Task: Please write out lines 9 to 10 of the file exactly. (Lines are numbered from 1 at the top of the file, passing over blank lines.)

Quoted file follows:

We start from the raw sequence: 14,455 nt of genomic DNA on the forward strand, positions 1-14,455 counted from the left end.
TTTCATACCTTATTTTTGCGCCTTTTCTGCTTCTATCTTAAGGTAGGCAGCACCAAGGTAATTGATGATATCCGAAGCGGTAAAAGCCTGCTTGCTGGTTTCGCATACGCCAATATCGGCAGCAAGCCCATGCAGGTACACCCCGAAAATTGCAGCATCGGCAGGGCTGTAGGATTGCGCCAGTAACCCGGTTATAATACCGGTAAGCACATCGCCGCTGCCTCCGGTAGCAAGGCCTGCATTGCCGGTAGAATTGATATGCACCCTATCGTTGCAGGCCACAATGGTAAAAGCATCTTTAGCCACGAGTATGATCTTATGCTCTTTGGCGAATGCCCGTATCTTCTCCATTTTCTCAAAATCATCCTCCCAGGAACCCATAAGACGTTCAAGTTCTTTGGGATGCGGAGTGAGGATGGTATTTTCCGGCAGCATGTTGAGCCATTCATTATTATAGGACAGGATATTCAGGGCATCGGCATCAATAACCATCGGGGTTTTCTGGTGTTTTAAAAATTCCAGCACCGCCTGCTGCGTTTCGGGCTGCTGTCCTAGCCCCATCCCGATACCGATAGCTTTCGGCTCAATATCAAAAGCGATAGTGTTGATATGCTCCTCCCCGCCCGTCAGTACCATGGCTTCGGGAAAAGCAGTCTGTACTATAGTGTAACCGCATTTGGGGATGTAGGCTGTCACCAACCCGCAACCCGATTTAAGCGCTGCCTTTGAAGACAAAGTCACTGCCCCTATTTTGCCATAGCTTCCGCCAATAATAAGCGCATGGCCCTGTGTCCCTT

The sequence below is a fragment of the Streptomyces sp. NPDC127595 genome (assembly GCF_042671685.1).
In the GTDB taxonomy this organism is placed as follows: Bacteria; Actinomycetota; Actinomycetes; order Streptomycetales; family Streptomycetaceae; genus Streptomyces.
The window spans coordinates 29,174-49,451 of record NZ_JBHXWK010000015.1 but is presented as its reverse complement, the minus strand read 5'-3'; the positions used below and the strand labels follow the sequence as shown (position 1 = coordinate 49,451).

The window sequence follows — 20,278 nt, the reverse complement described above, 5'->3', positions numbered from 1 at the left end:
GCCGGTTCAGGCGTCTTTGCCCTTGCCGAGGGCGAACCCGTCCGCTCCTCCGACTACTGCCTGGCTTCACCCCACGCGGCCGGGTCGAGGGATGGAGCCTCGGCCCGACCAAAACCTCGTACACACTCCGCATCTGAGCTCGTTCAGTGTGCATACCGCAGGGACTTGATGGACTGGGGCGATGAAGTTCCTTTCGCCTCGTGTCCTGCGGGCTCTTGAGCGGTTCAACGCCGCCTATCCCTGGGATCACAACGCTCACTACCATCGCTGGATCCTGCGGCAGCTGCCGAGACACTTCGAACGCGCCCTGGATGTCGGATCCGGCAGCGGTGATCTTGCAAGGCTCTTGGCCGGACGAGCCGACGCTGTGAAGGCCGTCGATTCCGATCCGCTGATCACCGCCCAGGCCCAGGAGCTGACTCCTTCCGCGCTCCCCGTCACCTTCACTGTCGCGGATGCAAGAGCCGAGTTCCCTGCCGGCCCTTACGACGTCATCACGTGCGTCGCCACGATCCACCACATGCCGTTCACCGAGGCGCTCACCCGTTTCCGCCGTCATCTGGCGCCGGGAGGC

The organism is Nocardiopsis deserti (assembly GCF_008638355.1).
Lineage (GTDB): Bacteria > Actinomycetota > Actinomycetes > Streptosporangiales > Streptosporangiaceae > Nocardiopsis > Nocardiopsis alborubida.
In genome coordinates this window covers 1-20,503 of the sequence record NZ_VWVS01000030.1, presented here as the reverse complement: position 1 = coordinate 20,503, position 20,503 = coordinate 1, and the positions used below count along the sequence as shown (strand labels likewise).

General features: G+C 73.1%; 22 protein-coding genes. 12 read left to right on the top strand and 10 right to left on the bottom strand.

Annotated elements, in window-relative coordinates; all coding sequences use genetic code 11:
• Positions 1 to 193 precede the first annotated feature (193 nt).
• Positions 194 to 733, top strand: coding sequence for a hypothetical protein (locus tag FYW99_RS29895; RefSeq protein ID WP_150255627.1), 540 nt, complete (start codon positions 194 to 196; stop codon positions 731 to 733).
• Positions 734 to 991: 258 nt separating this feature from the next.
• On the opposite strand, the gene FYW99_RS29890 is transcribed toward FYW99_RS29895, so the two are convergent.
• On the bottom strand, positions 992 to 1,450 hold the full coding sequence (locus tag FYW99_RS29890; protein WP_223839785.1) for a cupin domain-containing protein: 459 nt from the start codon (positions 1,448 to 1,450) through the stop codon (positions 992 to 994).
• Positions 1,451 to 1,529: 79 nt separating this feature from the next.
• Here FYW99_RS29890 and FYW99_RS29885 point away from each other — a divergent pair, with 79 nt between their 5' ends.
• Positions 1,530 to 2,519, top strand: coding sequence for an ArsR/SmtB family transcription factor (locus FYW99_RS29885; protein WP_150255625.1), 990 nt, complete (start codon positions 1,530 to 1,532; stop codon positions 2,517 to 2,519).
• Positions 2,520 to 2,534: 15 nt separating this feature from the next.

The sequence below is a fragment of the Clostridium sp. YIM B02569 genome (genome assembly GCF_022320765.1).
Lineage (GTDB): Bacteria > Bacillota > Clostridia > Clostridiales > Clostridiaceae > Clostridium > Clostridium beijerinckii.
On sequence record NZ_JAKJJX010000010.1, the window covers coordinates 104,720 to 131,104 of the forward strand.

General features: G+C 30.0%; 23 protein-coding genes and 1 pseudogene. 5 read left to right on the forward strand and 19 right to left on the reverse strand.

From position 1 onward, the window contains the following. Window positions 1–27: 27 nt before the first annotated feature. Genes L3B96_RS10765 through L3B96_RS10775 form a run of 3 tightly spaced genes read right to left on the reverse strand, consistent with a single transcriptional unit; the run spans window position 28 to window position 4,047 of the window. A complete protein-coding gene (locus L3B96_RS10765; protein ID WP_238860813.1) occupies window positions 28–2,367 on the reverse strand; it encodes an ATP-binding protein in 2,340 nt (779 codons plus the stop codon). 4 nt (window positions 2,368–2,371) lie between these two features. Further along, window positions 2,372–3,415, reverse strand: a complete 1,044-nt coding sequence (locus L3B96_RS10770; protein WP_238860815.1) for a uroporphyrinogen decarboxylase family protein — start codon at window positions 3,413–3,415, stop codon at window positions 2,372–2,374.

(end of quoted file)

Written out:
Lineage (GTDB): Bacteria > Actinomycetota > Actinomycetes > Streptosporangiales > Streptosporangiaceae > Nocardiopsis > Nocardiopsis alborubida.
In genome coordinates this window covers 1-20,503 of the sequence record NZ_VWVS01000030.1, presented here as the reverse complement: position 1 = coordinate 20,503, position 20,503 = coordinate 1, and the positions used below count along the sequence as shown (strand labels likewise).